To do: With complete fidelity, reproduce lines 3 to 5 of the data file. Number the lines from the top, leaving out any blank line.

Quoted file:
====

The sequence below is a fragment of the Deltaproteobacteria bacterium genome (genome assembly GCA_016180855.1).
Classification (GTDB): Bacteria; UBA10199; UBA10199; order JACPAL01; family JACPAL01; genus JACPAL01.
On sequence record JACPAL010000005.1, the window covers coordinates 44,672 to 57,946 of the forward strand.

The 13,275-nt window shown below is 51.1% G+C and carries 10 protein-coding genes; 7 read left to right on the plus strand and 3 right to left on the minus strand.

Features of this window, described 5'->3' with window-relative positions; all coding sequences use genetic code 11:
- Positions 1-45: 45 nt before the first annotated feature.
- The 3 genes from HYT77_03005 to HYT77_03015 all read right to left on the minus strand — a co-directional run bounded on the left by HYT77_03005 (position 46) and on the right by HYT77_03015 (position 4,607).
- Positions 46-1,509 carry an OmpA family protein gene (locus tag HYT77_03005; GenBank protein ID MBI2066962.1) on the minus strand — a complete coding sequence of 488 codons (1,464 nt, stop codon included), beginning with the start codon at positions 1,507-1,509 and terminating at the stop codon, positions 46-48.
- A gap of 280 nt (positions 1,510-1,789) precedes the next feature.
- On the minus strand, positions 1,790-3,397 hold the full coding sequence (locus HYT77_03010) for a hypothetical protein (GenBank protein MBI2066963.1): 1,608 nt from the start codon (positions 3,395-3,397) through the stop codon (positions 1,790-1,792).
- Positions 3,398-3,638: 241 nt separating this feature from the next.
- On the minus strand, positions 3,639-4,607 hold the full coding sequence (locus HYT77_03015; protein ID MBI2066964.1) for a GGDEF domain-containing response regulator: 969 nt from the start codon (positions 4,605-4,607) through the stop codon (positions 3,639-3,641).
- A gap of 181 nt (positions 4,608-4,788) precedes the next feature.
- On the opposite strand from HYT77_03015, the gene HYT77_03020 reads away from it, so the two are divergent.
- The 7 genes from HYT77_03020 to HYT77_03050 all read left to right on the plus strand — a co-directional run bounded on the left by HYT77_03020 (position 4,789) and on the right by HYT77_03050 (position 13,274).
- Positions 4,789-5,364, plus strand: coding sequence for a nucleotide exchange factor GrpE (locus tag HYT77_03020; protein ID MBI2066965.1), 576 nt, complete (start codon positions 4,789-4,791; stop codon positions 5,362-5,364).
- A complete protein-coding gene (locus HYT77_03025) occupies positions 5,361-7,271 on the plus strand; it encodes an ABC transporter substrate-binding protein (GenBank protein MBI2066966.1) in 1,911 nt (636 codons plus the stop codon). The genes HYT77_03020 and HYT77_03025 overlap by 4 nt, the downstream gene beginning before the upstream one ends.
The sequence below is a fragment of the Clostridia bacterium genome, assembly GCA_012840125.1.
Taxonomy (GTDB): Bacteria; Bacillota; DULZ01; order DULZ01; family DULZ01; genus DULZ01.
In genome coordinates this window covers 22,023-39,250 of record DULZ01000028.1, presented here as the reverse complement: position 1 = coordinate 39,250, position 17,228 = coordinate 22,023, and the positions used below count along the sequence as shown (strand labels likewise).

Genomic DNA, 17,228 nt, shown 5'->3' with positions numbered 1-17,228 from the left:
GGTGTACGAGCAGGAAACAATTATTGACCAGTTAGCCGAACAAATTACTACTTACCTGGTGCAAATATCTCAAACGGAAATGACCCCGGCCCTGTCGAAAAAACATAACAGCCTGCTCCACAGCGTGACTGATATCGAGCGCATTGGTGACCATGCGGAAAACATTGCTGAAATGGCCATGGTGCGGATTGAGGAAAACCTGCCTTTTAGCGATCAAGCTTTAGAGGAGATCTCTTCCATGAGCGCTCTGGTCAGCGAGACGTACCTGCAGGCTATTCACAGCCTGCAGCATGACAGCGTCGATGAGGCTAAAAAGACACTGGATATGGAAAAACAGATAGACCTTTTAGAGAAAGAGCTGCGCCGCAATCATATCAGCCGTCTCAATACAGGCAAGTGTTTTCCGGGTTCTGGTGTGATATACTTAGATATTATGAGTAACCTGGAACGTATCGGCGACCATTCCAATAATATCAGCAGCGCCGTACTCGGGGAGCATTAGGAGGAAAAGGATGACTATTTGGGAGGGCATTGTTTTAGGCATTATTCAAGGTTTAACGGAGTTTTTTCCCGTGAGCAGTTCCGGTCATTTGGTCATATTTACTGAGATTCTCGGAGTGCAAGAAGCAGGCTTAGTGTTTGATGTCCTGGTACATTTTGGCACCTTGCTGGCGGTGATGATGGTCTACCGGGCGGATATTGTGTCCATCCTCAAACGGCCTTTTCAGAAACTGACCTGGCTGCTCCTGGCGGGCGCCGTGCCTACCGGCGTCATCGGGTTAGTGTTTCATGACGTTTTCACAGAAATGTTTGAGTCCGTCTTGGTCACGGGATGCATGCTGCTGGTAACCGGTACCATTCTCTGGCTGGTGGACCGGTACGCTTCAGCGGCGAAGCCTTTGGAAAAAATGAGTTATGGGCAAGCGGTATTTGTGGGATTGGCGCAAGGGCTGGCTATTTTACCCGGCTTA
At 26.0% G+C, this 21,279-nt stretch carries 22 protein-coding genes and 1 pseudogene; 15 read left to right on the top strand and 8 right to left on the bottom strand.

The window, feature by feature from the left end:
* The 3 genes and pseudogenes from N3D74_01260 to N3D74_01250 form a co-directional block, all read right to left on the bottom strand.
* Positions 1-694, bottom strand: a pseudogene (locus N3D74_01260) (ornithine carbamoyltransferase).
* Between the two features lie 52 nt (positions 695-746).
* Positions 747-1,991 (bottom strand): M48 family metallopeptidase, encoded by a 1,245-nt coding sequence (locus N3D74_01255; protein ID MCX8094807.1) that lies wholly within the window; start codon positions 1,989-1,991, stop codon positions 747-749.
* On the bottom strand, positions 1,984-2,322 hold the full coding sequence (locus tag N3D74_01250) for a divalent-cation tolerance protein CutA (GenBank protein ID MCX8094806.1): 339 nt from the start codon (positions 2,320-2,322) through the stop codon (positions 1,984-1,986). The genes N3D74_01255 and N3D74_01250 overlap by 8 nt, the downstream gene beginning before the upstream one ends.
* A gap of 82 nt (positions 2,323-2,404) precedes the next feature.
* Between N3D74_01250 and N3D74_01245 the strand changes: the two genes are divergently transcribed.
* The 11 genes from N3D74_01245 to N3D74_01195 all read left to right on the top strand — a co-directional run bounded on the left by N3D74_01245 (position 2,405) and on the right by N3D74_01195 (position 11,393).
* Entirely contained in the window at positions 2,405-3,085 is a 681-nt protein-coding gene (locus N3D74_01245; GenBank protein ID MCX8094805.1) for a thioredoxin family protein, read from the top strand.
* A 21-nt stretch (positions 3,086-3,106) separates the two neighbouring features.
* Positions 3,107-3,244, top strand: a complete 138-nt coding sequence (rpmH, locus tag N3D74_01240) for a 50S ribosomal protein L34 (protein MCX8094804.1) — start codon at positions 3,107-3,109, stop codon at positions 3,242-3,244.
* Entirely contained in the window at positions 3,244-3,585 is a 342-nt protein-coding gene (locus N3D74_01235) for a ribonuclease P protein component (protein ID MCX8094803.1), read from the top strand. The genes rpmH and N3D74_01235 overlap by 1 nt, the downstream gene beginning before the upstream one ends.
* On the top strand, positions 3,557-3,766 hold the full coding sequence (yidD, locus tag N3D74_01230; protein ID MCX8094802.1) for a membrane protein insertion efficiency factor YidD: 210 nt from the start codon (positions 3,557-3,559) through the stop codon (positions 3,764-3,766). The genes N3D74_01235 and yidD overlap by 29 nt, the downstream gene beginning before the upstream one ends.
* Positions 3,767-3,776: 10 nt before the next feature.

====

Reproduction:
On sequence record JACPAL010000005.1, the window covers coordinates 44,672 to 57,946 of the forward strand.

The 13,275-nt window shown below is 51.1% G+C and carries 10 protein-coding genes; 7 read left to right on the plus strand and 3 right to left on the minus strand.

Features of this window, described 5'->3' with window-relative positions; all coding sequences use genetic code 11: